Thief ant colonies tend to be smaller than those of other species, but can contain two or more queens and several thousand workers. The thief ant queen is capable of establishing new colonies without the help of her workers, though she may still choose to include two or more workers after mating.
Thief ants feed on protein and greasy foods such as nuts, meats, cheese, peanut butter and sweets. Because worker thief ants are small enough to enter food packaging, they can become a nuisance in the kitchen. Outside, thief ants forage for dead insects and rodents. Because of this, it is possible they can transmit pathogens from a food source to human food.
The most common ant in southern California is the Argentine ant (Iridomyrmex humilis). According to Wild (2004), this species was originally described in the genus Linepithema by Mayr in 1866; therefore, the proper binomial should be Linepithema humile. It is a small, dark-colored ant about 3 mm (1/8 inch) long that invades homes in search of food and water. They are especially fond of sweets, but will feed on practically any food. They love the yolks of hard boiled eggs and carry minute yellow clumps of yolk back to their nest in endless ant columns.
These ants are extremely well adapted to urbanized areas of the United States with mild climates and well-watered gardens. They pose a serious threat to native wildlife by upsetting delicate food webs. They are especially formidable due to their aggressive behavior and the enormous size of their colonies which can literally "team up" with other colonies.
Fire ants are a variety of stinging ants with over 285 species worldwide. They have several common names, including ginger ants, tropical fire ants and red ants.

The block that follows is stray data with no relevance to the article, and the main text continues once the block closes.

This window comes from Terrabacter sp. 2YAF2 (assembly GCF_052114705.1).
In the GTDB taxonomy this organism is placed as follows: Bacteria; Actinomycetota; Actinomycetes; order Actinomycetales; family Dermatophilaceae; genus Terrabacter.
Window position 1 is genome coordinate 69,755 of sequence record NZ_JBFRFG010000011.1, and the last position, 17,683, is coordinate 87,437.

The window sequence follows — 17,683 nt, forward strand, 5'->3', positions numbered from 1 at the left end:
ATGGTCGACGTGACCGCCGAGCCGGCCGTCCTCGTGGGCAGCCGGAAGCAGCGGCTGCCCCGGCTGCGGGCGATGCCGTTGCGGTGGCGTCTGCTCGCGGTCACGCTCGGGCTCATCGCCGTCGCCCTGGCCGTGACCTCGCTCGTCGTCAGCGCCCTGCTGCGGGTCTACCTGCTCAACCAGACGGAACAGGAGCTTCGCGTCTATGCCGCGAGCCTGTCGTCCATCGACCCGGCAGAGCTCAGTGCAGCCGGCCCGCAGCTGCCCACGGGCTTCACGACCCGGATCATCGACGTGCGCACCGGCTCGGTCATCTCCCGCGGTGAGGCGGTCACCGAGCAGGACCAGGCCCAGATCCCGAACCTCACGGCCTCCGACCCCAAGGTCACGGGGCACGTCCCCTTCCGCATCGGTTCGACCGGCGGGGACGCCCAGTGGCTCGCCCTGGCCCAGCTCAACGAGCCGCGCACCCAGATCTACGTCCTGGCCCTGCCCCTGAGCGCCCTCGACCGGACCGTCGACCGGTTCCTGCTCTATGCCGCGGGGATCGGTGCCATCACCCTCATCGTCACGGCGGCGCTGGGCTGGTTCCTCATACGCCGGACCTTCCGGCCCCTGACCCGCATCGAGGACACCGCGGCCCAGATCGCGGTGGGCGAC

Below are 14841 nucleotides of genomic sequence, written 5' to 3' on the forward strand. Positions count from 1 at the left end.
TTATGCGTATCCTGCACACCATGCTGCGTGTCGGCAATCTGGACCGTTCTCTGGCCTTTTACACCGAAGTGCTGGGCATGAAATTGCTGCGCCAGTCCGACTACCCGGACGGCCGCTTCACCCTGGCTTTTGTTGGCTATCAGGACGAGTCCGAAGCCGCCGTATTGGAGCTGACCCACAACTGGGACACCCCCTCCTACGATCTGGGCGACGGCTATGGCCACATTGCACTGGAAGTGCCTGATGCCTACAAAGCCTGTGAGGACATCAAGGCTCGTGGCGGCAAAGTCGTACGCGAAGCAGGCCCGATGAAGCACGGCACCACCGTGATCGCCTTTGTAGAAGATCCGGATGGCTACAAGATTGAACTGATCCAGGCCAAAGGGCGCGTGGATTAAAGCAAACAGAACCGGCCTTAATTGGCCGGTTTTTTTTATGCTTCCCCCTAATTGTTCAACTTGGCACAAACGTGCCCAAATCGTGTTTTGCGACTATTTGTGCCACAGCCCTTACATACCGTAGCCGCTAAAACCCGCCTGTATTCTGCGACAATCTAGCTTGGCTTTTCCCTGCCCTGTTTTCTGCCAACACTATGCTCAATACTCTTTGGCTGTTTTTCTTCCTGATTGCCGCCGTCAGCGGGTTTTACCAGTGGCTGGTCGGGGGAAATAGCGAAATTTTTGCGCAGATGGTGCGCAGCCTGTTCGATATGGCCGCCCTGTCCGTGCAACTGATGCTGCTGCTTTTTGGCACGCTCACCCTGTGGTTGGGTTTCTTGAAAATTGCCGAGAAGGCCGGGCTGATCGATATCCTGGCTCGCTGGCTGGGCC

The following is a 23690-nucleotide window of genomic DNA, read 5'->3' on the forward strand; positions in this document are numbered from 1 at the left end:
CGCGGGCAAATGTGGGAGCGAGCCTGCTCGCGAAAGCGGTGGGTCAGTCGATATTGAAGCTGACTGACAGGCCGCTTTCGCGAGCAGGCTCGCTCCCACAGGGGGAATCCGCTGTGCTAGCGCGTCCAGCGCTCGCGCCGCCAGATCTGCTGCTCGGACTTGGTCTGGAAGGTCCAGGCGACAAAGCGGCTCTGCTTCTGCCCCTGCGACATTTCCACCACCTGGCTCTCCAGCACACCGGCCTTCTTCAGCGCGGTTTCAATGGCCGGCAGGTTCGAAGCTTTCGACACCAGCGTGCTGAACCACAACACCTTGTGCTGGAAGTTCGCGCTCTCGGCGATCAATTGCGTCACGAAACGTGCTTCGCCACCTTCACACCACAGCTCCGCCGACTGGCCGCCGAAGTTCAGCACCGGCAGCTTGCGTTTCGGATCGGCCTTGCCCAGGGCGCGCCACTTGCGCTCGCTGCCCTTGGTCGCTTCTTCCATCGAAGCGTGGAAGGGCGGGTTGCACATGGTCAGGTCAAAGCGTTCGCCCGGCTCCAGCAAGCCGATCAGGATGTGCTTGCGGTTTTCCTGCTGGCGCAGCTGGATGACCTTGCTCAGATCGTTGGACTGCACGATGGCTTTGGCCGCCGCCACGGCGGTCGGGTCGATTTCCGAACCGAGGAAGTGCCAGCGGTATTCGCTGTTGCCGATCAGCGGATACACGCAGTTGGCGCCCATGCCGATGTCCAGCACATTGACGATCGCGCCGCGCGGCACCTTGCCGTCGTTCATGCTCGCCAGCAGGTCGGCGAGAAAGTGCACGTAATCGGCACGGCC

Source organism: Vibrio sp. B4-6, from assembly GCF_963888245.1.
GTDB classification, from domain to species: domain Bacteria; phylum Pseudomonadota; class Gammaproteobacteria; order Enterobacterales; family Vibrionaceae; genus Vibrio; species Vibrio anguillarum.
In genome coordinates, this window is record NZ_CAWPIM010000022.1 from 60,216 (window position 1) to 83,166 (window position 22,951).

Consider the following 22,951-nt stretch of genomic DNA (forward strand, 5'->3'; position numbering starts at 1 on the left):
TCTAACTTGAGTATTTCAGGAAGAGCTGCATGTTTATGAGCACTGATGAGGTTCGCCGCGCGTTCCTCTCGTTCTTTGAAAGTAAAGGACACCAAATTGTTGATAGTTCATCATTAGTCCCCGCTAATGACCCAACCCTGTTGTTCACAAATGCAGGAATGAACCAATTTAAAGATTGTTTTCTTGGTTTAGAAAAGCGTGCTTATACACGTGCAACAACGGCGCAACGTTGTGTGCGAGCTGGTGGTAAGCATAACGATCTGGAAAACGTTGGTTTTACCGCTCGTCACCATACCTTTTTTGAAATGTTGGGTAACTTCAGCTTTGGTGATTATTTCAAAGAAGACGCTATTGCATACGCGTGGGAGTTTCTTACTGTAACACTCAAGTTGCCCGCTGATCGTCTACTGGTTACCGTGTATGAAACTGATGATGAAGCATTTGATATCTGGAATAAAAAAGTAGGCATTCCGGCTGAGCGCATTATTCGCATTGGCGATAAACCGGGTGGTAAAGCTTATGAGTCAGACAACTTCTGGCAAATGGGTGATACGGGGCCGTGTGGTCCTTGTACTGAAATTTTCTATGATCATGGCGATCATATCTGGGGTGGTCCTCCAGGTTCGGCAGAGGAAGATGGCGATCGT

The bodies of fire ants, like all insects' bodies, are divided into three sections: the head, the thorax, and the abdomen, with three pairs of legs and a pair of antennae. Fire ants can be distinguished from other ants by their copper brown head and body with a darker abdomen. The worker ants are blackish to reddish, and their size varies from 2mm to 6 mm (0.12 in to 0.24 in). These different sizes of the ants can all exist in the same nest.
A typical fire ant colony produces large mounds in open areas, and feeds mostly on young plants, seeds, and sometimes crickets. Fire ants often attack small animals and can kill them. Unlike many other ants, which bite and then spray acid on the wound, fire ants bite only to get a grip and then sting (from the abdomen) and inject a toxic alkaloid venom called solenopsin, a compound from the class of piperidines.
For humans, this is a painful sting, a sensation similar to what one feels when burned by fire-hence the name fire ant-and the after effects of the sting can be deadly to sensitive individuals. The venom is both insecticidal and antibiotic.